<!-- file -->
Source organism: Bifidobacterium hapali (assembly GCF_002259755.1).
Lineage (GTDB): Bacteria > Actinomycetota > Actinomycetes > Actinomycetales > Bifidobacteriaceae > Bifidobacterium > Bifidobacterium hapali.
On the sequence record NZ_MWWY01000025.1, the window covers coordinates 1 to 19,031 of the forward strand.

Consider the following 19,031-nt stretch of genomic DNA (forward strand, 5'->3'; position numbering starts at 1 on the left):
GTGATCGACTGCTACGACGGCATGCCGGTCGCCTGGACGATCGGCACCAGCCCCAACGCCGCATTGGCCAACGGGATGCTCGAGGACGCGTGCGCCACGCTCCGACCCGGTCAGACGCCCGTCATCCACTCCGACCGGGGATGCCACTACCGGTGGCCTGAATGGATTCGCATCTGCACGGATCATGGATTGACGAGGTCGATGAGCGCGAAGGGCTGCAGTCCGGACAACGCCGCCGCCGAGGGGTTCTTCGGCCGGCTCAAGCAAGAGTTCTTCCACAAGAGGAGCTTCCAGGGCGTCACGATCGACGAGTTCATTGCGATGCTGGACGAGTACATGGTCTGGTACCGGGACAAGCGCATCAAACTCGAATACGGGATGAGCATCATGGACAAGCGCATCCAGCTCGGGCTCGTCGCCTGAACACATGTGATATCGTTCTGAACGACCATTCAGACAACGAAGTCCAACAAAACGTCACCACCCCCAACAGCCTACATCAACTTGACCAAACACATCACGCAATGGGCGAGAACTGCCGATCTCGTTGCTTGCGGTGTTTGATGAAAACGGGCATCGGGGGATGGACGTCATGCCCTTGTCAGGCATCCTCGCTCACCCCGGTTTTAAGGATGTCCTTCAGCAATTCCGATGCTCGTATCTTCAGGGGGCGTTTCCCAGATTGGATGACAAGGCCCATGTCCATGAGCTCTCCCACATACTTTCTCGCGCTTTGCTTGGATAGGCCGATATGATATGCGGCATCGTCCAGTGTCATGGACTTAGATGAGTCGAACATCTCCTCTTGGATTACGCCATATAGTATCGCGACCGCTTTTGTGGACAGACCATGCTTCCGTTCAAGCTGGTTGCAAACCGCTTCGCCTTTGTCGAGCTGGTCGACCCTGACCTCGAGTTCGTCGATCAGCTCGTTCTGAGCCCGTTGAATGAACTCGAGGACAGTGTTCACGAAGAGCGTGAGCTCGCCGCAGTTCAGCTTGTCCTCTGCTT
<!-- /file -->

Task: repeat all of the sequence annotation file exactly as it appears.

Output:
Source organism: Bifidobacterium hapali (assembly GCF_002259755.1).
Lineage (GTDB): Bacteria > Actinomycetota > Actinomycetes > Actinomycetales > Bifidobacteriaceae > Bifidobacterium > Bifidobacterium hapali.
On the sequence record NZ_MWWY01000025.1, the window covers coordinates 1 to 19,031 of the forward strand.

Consider the following 19,031-nt stretch of genomic DNA (forward strand, 5'->3'; position numbering starts at 1 on the left):
GTGATCGACTGCTACGACGGCATGCCGGTCGCCTGGACGATCGGCACCAGCCCCAACGCCGCATTGGCCAACGGGATGCTCGAGGACGCGTGCGCCACGCTCCGACCCGGTCAGACGCCCGTCATCCACTCCGACCGGGGATGCCACTACCGGTGGCCTGAATGGATTCGCATCTGCACGGATCATGGATTGACGAGGTCGATGAGCGCGAAGGGCTGCAGTCCGGACAACGCCGCCGCCGAGGGGTTCTTCGGCCGGCTCAAGCAAGAGTTCTTCCACAAGAGGAGCTTCCAGGGCGTCACGATCGACGAGTTCATTGCGATGCTGGACGAGTACATGGTCTGGTACCGGGACAAGCGCATCAAACTCGAATACGGGATGAGCATCATGGACAAGCGCATCCAGCTCGGGCTCGTCGCCTGAACACATGTGATATCGTTCTGAACGACCATTCAGACAACGAAGTCCAACAAAACGTCACCACCCCCAACAGCCTACATCAACTTGACCAAACACATCACGCAATGGGCGAGAACTGCCGATCTCGTTGCTTGCGGTGTTTGATGAAAACGGGCATCGGGGGATGGACGTCATGCCCTTGTCAGGCATCCTCGCTCACCCCGGTTTTAAGGATGTCCTTCAGCAATTCCGATGCTCGTATCTTCAGGGGGCGTTTCCCAGATTGGATGACAAGGCCCATGTCCATGAGCTCTCCCACATACTTTCTCGCGCTTTGCTTGGATAGGCCGATATGATATGCGGCATCGTCCAGTGTCATGGACTTAGATGAGTCGAACATCTCCTCTTGGATTACGCCATATAGTATCGCGACCGCTTTTGTGGACAGACCATGCTTCCGTTCAAGCTGGTTGCAAACCGCTTCGCCTTTGTCGAGCTGGTCGACCCTGACCTCGAGTTCGTCGATCAGCTCGTTCTGAGCCCGTTGAATGAACTCGAGGACAGTGTTCACGAAGAGCGTGAGCTCGCCGCAGTTCAGCTTGTCCTCTGCTT